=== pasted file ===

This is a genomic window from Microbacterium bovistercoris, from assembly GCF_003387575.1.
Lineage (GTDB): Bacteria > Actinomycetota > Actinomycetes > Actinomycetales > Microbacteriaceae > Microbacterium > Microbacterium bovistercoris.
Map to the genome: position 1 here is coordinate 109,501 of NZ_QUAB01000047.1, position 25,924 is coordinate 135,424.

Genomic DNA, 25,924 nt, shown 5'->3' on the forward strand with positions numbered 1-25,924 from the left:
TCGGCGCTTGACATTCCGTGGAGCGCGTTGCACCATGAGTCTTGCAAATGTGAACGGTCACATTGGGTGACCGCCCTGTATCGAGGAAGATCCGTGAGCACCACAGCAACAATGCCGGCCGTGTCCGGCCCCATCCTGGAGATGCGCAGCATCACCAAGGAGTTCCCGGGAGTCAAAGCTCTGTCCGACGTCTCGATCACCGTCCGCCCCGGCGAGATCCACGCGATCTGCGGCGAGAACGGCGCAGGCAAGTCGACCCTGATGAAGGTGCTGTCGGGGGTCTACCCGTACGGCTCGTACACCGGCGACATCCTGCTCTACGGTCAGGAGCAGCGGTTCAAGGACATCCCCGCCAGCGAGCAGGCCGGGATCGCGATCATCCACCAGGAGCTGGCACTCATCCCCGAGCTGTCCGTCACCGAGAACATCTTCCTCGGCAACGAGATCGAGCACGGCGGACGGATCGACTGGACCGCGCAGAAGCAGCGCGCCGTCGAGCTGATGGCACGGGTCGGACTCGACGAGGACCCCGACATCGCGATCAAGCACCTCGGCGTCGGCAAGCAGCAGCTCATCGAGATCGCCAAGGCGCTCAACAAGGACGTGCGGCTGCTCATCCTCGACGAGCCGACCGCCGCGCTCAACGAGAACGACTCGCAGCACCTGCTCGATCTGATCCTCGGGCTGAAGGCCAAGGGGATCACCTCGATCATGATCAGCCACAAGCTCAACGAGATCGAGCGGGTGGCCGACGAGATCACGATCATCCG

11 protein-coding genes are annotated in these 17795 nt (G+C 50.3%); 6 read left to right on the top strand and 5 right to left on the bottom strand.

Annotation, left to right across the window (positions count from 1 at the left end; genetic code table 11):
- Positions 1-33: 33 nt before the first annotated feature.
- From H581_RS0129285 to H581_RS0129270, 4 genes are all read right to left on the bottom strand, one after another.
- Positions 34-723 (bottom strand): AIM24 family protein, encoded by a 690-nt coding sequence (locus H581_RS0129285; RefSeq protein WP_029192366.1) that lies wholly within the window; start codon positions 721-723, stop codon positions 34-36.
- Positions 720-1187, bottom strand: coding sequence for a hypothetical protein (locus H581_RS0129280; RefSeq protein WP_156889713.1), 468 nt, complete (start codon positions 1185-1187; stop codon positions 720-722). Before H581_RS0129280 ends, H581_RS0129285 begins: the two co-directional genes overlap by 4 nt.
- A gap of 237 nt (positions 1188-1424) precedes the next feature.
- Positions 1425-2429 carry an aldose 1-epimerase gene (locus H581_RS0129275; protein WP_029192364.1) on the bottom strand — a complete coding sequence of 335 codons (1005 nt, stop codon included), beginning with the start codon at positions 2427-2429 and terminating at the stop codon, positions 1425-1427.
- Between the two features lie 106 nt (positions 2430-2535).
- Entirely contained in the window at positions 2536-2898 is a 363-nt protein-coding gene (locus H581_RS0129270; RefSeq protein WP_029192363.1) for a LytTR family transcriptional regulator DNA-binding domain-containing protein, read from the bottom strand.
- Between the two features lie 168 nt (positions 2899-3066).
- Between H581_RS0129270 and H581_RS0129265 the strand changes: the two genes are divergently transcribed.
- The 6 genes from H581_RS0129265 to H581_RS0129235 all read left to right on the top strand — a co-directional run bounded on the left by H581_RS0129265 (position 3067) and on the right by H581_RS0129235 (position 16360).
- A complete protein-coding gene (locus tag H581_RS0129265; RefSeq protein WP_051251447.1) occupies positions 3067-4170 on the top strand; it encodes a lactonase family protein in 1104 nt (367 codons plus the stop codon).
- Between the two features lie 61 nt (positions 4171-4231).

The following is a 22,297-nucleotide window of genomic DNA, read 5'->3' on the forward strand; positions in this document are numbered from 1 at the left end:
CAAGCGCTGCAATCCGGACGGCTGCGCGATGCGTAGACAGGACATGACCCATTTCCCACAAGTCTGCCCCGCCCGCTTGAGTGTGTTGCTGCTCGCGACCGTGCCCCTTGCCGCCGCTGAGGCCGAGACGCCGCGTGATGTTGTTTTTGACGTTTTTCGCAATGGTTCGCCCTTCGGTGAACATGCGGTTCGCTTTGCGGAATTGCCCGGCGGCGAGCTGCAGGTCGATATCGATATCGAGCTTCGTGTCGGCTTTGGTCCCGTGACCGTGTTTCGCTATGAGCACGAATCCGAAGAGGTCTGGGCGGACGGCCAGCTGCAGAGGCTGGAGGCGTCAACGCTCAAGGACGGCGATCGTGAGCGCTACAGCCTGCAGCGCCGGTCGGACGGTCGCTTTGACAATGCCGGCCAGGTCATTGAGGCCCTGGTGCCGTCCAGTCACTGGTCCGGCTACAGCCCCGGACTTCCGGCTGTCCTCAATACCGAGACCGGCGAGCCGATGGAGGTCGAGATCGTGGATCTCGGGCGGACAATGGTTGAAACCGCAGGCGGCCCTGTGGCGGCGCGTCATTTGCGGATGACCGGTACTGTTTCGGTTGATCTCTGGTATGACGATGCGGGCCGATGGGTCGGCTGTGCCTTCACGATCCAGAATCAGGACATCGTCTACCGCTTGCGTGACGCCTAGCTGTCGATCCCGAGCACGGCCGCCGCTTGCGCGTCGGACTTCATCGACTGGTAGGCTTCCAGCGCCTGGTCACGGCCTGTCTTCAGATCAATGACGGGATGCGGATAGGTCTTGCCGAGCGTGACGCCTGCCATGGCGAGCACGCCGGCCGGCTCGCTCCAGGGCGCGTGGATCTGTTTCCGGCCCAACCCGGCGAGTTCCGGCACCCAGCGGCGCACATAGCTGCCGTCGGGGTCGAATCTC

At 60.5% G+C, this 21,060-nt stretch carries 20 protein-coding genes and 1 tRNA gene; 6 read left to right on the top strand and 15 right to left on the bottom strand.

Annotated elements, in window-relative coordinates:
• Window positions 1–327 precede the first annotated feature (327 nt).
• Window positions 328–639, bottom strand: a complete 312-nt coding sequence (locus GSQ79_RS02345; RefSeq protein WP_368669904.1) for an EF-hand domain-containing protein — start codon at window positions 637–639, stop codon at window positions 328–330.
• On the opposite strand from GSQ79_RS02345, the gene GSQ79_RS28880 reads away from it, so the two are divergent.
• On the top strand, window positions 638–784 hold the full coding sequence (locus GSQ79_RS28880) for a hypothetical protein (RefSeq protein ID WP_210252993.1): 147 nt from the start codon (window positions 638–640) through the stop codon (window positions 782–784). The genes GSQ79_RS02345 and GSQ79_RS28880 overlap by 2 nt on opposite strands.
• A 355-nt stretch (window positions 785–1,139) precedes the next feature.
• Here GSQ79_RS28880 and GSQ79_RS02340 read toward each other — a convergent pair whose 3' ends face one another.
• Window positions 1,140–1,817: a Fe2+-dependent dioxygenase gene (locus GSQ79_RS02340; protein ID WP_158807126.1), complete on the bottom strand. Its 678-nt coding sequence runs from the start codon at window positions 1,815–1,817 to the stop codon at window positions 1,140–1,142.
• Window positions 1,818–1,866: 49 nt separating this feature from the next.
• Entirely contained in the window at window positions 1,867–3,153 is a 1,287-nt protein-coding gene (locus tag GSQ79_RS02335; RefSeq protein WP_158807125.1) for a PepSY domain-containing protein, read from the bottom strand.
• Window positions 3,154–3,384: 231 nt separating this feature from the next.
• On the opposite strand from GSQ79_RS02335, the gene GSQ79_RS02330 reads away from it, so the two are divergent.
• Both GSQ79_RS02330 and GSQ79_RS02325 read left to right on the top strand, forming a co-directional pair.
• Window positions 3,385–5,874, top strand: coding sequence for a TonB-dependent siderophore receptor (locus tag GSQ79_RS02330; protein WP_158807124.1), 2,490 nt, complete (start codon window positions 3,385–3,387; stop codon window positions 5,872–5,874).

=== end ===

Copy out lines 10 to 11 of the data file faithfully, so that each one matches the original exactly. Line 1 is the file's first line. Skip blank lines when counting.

- Positions 34-723 (bottom strand): AIM24 family protein, encoded by a 690-nt coding sequence (locus H581_RS0129285; RefSeq protein WP_029192366.1) that lies wholly within the window; start codon positions 721-723, stop codon positions 34-36.
- Positions 720-1187, bottom strand: coding sequence for a hypothetical protein (locus H581_RS0129280; RefSeq protein WP_156889713.1), 468 nt, complete (start codon positions 1185-1187; stop codon positions 720-722). Before H581_RS0129280 ends, H581_RS0129285 begins: the two co-directional genes overlap by 4 nt.